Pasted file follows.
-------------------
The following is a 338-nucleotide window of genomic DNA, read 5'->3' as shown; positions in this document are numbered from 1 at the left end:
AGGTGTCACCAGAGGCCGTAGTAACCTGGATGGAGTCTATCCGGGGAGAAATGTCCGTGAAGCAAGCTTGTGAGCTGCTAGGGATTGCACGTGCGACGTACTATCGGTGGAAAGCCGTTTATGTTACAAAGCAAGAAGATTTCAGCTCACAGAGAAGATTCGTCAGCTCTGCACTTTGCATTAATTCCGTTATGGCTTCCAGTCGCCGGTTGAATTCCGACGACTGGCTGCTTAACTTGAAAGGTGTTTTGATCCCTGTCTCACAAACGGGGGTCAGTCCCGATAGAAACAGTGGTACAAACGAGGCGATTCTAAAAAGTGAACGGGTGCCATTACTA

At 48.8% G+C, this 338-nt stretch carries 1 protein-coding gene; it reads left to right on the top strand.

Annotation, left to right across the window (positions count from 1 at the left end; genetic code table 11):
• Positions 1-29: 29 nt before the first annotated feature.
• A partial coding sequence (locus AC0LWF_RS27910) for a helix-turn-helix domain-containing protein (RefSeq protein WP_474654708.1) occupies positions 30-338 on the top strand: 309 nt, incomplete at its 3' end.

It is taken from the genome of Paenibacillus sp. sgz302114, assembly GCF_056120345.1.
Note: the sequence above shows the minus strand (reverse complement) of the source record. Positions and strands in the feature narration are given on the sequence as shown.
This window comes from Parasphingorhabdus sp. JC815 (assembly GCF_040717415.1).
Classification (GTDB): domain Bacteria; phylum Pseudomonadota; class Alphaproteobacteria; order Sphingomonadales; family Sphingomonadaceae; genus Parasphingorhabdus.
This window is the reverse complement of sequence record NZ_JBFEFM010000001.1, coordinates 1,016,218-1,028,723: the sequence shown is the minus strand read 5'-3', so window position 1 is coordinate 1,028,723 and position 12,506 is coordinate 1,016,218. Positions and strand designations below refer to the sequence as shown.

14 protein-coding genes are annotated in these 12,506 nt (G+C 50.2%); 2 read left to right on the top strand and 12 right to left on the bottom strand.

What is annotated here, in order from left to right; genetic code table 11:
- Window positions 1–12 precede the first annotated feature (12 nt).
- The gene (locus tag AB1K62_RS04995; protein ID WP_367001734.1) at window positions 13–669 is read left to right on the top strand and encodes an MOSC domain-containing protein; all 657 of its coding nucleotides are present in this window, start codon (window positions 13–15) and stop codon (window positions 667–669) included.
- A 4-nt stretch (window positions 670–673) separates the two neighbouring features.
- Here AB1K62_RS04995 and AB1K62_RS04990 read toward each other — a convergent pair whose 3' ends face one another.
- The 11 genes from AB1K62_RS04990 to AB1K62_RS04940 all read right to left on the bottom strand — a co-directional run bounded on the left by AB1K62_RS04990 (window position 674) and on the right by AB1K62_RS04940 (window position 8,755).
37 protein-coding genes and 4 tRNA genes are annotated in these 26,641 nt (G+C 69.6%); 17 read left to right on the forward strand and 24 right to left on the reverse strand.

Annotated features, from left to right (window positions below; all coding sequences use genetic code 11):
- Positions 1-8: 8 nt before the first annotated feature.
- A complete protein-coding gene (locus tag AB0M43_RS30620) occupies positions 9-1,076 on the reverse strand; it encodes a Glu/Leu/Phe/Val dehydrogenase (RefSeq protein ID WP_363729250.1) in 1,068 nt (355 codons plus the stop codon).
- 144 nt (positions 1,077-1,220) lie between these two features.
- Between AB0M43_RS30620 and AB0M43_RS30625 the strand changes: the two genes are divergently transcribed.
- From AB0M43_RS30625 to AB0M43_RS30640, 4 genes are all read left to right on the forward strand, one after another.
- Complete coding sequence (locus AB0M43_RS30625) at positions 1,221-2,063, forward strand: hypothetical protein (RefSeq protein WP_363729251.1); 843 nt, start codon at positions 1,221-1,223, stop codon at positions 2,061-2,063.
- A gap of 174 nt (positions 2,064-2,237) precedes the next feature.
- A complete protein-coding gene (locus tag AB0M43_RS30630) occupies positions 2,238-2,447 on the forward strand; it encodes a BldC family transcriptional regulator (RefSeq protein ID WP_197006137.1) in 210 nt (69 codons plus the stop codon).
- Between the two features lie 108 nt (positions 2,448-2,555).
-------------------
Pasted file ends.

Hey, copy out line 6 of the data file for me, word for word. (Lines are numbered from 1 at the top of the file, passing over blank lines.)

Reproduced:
• A partial coding sequence (locus AC0LWF_RS27910) for a helix-turn-helix domain-containing protein (RefSeq protein WP_474654708.1) occupies positions 30-338 on the top strand: 309 nt, incomplete at its 3' end.